|Jill Hepp shows manatee bones to LIFE students
In a national effort to raise awareness for the plight of the threatened West
Indian manatee native to Belize, Coast Zone Management Authority and
Institute(CZMA/I) held their annual "Manatee Week" this week. In San Pedro, the
week was organized with the assistance of volunteers from Green Reef, the local
marine conservation organization, and Saga Society, the island humane society.
This week was designed to help spread information and build concern about the
status of this unique marine mammal.
Indian manatee is a familiar site to many tour guides and fishermen who frequent
the waters near Ambergris Caye. This large mammal is often found around mangrove
cayes and rivers where there is abundant food supplies. This animal feeds
primarily on the sea grass beds found in shallow bays and lagoons. An adult
manatee usually weighs around 1000 pounds and can eat almost 10-15% of its body
weight in grass each day. That's almost 100 pounds of sea grass every day!
Manatees are slow to reproduce, giving birth to a calf every two to five years.
Mothers nurse their young and a calf may stay with its mother for up to two
years. Manatees have no natural predators, yet the number of manatees found in
Belize and worldwide have declined steadily during the last several decades. The
last national aerial survey conducted by CZMA/I during March of this year
observed a total of 292 manatees.
greatest threat to manatees is from the activities of humans. Manatees inhabit
the shallow bays and rivers on the coast of Belize and near many of the offshore
cayes. This area has a significant amount of high-speed boat traffic. It can be
difficult to spot manatees, which often feed and rest just below the surface of
the water. Deaths or injuries from collisions with boat hulls or propellers are
significant sources of manatee mortality. Loss of habitat, poaching,
pollution/litter and harassment are also other human-induced factors which can
lead to higher rates of mortality.
In order to
protect these "gentle giants of the sea" from being pushed closer to extinction,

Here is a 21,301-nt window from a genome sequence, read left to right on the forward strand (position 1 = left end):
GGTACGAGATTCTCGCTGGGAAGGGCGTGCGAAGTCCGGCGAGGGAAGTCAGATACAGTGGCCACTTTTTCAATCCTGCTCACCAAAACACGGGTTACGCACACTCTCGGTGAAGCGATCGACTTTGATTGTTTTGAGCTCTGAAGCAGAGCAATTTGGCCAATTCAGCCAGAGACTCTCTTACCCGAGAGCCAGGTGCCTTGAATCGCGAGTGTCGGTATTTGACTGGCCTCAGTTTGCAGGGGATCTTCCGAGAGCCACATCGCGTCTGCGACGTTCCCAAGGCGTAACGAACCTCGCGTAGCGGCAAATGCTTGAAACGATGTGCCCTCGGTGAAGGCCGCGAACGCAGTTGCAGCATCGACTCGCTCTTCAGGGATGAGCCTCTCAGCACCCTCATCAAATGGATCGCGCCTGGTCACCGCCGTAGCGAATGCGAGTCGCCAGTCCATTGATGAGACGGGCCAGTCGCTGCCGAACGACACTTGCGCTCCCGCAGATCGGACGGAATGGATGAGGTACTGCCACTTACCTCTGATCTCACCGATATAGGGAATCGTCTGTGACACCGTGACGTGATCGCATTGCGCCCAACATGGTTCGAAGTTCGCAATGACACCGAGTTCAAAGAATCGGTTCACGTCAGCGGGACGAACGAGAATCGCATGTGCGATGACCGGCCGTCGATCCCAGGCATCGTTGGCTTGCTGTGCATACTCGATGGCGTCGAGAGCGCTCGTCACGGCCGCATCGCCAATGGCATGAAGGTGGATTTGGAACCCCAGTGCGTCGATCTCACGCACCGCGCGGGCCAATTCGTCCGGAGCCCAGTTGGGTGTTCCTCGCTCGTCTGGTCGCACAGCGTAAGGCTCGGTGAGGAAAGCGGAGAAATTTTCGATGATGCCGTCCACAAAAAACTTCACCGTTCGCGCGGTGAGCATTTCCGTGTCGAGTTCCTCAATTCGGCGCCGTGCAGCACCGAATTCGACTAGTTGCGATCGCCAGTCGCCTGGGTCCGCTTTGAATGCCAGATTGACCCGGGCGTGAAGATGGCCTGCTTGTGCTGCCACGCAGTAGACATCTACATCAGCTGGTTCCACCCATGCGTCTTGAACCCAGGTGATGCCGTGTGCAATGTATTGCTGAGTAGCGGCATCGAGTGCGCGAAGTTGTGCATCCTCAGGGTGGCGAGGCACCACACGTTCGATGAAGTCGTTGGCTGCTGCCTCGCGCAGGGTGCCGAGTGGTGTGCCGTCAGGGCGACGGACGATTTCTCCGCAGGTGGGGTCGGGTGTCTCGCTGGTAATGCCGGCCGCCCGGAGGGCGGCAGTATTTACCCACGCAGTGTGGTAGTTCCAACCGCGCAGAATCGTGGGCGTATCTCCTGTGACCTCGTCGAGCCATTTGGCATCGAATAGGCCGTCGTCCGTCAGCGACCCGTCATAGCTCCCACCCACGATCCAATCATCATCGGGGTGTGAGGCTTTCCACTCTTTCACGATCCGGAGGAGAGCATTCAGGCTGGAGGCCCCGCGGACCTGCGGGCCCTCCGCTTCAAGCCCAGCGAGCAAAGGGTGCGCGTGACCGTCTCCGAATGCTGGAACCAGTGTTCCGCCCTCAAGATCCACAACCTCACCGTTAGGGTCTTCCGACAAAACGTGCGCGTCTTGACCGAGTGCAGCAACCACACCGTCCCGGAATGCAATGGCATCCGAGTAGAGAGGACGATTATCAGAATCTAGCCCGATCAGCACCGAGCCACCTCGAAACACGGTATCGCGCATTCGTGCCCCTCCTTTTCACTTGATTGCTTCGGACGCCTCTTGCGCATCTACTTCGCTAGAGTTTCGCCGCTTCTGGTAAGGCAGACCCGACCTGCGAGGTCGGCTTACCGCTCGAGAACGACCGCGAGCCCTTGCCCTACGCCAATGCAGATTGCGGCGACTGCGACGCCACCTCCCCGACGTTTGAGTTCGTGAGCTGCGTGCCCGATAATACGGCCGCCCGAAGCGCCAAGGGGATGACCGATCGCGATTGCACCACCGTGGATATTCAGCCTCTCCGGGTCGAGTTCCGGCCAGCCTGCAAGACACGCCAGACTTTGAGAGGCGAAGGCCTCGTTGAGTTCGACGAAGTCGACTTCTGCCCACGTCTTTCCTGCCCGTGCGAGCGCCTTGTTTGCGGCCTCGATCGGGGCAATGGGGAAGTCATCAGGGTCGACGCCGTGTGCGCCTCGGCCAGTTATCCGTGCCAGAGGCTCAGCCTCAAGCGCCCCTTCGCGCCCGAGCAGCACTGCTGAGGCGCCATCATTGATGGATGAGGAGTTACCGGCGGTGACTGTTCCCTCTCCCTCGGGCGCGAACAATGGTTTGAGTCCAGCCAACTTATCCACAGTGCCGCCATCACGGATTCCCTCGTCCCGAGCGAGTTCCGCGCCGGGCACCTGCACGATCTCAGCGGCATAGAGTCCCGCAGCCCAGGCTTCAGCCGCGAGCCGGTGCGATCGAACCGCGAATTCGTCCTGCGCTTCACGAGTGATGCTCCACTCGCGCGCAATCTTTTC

Belize is working to promote a combination of environmental education, research,
rehabilitation and conservation. Activities such as Manatee Week help to
increase awareness of this animal's physiology, habitat requirements and
threatened status to a large number of individuals. Specialized training for
manatee tour guides are also conducted in an effort to teach them about ways to
view manatees without disturbing them.
annual aerial surveys to gain a count of the total number of manatees found in
the country to try to determine if the populations are decreasing, increasing or
remaining stable. The Belize Marine Mammal Stranding Network (BMMSN) is a group
of concerned citizens, scientists and veterinarians who work to rehabilitate
injured animals or perform necropsies of dead animals in an effort to better
understand the dangers to manatees. "Woody"(currently in Sarteneja, Belize) and
"Hercules" (currently in Xcaret, Mexico) are two manatee calves that the BMMSN
has worked diligently to rehabilitate this year and plan to release back into
Protecting the habitat of these animals
is especially important and the "Friends of Swallow Caye" are working to
establish this mangrove caye and surrounding area as a wildlife sanctuary. If
the proposal for the wildlife sanctuary is approved by the Ministry of Natural
Resources and the Cabinet, the Friends of Swallow Caye plan to hire a warden to
control activities and boat speeds in this area that manatees are known to
The following list is provided by the
Save the Manatee Club which works to protect the manatee populations in Florida
and around the world.
* When operating a boat, constantly be on the lookout for signs
indicating the presence or habitat of manatees (seagrass beds; a snout, back,
flipper or tail breaking the surface; a smooth swirl on the water's surface
(created when a manatee below the surface dives deeper).
How to Behave in a Manatee Habitat:
boating, try to stay in channels and deeper water. Avoid sea grass beds.
Wear polarized sunglasses. They eliminate glare and enable you to see just below
the water's surface.
* Steer clear of manatee concentrations.
harassing a manatee. For example: look, but do not touch manatees; do not
actively pursue or chase a manatee; never poke, prod or stab a manatee; do not
isolate or single out an individual manatee from its group.
discarding fishing line in the water. It can get tangled in aquatic plants that
* Help keep the sea and rivers clean by not littering.
Or help even more by organizing a clean-up campaign.
* If you see a dead,
injured, sick or tagged manatee, or one being harassed, contact the Manatee
Researcher at Coastal Zone at 02-30719.
Green Reef remains
active and is beginning a variety of new projects. For more information on their
activities please contact Green Reef at firstname.lastname@example.org or at 026-3254,
extension 243. Watch for more information concerning their work in future
editions of the San Pedro Sun.